- Add buttons for important functions like delete, edit, save, etc.
- Change your app's color and add your logo (or your clients’ logos) and much more.
Again, none of these customizations require writing code or having design skills.
Step 3: Set Granular Permissions for Who Can See and Edit Your Data
Now that your app’s front end and back end are set up, the final step for creating a useful app is setting permissions for users.
Stacker gives you complete control over what each user can see and edit in your app.
Say you have a grocery delivery app, where clients can log in, order items, and track their orders. You can set permissions so each user only sees the data that’s relevant to them, like their profile, order history, and the status of their current order. Additionally, you can give them permissions to add or edit certain fields (e.g., those containing their contact info).
Delivery drivers can have totally different permissions that allow them to get their job done, without having access to data that’s not relevant to them.
With Stacker, you can add guests (in this case, clients and delivery drivers) to your app either directly by entering their email address or by connecting a user table from your data source.
Lastly, our tool also provides the option to create User Roles and set permissions for them. For example, you can have one role for users, another for your employees, and a third one for delivery drivers, with each one having different permissions.
Spedal — a courier bike service specializing in zero-waste deliveries — uses Stacker portals for a very similar use case.
Before Stacker, their customers used Google Sheets to add their orders. Then, Spedal’s team texted riders with the name and address of the order, which obviously involved a lot of manual back-and-forth.
With Stacker, Spedal’s team was able to create a secure portal for customers and an app for riders to track jobs.
Customers use the customer portal to log in and fill out their order details. Then, they track all their orders and check for delivery photos, which riders provide when a delivery is complete.
Riders use a separate app to log the Start and End of each job on their mobile phone and upload a photo on Spedal’s app to confirm each delivery.
Lastly, Spedal is also building new features for the app, which will allow riders to track the development of their professional skills.
Start your free 30-day Stacker trial and build a fully customizable web app for your businesses — without needing any coding or design skills.
Bubble is a no-code development platform for building different apps like CRMs, marketplaces, and platforms. It has a drag-and-drop design editor that lets users build layouts and create dynamic content, while also supporting a marketplace with templates and plugins.
While Bubble offers more design control during the no-code app development process, it also requires more design knowledge especially for building responsive pages.
Bubble has four plans:
- Free. Supports only the most basic features and comes with Bubble branding in your app.
- Personal. $29/month when paid monthly and $25/month when paid annually. Provides access to the core platform, API, email support, and more.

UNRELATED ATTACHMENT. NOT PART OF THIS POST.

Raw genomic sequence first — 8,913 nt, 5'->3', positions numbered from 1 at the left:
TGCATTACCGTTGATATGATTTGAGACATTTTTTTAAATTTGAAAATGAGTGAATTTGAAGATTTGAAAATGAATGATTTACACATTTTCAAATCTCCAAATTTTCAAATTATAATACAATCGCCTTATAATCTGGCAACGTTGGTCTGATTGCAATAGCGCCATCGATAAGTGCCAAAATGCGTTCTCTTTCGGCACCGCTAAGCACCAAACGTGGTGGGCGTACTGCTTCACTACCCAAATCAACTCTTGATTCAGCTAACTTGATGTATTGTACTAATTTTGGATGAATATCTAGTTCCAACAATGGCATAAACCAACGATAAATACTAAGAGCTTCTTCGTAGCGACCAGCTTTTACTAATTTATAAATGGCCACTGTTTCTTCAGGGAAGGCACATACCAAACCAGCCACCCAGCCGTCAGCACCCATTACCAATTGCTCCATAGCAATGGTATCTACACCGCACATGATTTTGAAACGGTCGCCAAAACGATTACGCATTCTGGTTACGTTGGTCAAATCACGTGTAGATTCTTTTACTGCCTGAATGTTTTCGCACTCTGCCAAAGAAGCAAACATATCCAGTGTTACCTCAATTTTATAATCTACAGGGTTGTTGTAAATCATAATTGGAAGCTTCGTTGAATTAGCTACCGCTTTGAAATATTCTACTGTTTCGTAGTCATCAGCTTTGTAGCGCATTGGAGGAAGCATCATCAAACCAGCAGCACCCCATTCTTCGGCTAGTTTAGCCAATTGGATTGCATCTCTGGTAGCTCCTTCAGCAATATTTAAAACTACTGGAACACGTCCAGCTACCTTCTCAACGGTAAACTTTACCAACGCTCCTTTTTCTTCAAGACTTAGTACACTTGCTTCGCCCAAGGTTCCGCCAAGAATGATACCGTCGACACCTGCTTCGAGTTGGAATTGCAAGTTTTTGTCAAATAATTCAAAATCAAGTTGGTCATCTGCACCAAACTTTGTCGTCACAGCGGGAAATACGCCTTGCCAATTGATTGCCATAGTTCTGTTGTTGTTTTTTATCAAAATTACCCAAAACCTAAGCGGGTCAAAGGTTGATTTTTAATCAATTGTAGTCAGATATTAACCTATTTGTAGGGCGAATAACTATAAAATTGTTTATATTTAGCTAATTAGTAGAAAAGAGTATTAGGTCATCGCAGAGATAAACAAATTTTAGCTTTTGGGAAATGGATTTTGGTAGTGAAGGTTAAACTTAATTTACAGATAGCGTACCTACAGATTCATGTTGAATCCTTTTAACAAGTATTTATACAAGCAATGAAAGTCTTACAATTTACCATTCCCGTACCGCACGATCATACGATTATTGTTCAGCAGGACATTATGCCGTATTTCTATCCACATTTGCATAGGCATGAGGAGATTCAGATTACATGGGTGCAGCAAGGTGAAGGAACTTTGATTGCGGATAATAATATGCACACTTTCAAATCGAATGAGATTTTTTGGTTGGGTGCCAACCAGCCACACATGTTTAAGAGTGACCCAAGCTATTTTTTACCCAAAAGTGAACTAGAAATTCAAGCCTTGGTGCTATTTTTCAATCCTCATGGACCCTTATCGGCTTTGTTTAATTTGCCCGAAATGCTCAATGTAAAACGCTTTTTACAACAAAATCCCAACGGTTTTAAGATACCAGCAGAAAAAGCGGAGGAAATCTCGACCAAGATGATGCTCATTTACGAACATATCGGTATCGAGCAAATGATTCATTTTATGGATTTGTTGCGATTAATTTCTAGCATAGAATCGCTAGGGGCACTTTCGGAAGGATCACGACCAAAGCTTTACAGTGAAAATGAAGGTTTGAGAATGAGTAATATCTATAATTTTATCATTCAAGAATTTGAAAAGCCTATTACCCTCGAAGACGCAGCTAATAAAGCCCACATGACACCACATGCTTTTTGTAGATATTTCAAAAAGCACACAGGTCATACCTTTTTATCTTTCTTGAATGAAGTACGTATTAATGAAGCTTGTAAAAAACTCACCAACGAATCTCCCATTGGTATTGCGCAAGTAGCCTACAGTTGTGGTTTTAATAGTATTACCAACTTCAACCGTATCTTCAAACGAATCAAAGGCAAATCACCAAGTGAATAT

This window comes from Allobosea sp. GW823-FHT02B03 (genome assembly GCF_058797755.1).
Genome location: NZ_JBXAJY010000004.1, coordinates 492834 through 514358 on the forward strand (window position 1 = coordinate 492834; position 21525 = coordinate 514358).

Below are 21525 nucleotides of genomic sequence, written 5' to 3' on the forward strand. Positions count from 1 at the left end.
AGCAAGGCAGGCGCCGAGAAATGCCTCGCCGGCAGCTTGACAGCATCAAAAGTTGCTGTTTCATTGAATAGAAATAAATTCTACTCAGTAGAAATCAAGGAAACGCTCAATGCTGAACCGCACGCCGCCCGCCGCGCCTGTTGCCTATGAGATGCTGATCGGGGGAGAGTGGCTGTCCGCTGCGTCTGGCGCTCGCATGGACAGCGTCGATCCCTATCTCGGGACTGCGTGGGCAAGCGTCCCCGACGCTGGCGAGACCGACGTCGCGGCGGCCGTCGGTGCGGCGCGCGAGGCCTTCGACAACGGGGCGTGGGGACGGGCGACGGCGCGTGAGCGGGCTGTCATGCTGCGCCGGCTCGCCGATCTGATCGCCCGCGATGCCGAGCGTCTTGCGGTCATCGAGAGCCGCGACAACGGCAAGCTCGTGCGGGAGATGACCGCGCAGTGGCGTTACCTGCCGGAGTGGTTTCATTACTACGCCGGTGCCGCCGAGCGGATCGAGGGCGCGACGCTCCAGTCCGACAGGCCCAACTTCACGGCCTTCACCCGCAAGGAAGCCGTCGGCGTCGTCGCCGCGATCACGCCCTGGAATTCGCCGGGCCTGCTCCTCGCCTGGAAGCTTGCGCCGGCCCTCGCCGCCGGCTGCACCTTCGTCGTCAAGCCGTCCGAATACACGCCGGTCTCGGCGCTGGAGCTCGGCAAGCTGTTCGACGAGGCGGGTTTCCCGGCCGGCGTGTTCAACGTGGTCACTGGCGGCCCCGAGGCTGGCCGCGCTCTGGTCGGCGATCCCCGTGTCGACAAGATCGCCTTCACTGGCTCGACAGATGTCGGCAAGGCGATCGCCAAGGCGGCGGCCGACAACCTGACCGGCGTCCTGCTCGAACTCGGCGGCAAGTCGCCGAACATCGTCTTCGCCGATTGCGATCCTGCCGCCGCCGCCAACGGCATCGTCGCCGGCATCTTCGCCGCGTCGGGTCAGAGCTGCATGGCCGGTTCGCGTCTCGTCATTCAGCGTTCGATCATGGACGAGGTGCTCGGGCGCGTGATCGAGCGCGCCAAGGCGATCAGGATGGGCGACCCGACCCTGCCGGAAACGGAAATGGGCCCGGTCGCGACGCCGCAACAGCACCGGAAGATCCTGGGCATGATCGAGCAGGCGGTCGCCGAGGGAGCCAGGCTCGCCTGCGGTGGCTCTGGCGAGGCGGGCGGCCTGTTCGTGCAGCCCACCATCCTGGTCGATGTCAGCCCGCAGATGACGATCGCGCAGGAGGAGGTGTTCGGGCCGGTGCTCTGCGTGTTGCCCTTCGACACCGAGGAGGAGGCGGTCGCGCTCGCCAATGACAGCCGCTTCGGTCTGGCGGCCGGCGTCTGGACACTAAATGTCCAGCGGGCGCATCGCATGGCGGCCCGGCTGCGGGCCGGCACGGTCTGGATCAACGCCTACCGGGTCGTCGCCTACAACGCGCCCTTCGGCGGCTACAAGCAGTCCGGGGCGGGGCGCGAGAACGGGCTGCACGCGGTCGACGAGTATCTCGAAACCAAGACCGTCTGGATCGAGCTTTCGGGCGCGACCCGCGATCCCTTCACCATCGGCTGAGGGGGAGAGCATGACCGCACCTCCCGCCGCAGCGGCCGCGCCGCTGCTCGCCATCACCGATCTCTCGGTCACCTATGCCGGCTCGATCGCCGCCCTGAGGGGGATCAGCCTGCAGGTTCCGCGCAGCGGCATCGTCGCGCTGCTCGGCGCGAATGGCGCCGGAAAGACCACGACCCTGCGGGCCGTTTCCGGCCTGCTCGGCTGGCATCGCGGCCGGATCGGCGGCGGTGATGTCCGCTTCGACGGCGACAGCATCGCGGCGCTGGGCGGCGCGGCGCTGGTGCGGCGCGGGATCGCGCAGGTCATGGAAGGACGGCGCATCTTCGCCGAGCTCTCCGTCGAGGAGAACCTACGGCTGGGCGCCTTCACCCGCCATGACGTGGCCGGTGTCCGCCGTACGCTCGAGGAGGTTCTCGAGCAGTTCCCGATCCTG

- Professional. $129/month when paid monthly and $115/month when paid annually. Comes with three units of server capacity, two app editors, and two development versions.
- Production. $529/month when paid monthly and $475/month when paid annually. Comes with 10 units of server capacity, 15 app editors, and 20 development versions.
Thunkable is a no-code platform for building native mobile apps. It has a drag-and-drop interface design canvas and different logic blocks for creating all kinds of mobile apps. Thunkable also manages all App Store (iOS apps) and Play Store (Android apps) compliance under the hood, so users can build an app once and have it available on both platforms.
Thunkable offers three personal and three business pricing plans:
- Personal plans: Free, Starter ($15/month), and Pro ($45/month). They all have different account storage, sharing, support, and publishing limits. The Free and Starter plans can’t be used to publish directly to the App and Play stores.
- Business plans: Business ($200/month), Team, Custom. The main differences here are the collaboration capabilities, advanced integrations, and organizational licenses, which are available on the Team and Custom plans.
Additionally, Webflow comes with a content management system (CMS), eCommerce features, and various search engine optimization (SEO) settings. Lastly, while you can build some very limited web apps with Webflow, you usually need a 3rd party tool to create something more robust.
Webflow offers four different site plans:
- Starter: Free. However, it only comes with enough space for 50 CMS records and 1GB of bandwidth.
- Basic: $15/month. The Basic plan doesn’t include any CMS items. Instead, it lets you build a site with a unique domain that can handle up to 25k unique visitors a month.
- CMS: $20/month. You get a custom domain, up to 2,000 CMS items, 200GB of bandwidth, and editor access for 3 users.
- Business: $45/month. You get 10,000 CMS items, 400GB of bandwidth, 10 guest editors, and your site can handle 250,000 monthly visits.
Additionally, Webflow has an option for building a custom enterprise plan, as well as three eCommerce plans (starting at $29/month).
Start Building Your Web App with Stacker Today
With Stacker, you can build no-code web apps for your business in three simple steps:
- Connect to your data sources (like Airtable and Google Sheets) or house your data in Stacker Tables.
- Customize your layout.
- Customize user roles and permissions.
If you want to try out how the process works first-hand, start a free 30-day trial of Stacker.
If you want to see an even more extensive list of no-code web app builders, take a look at this guide from NoCode.Tech.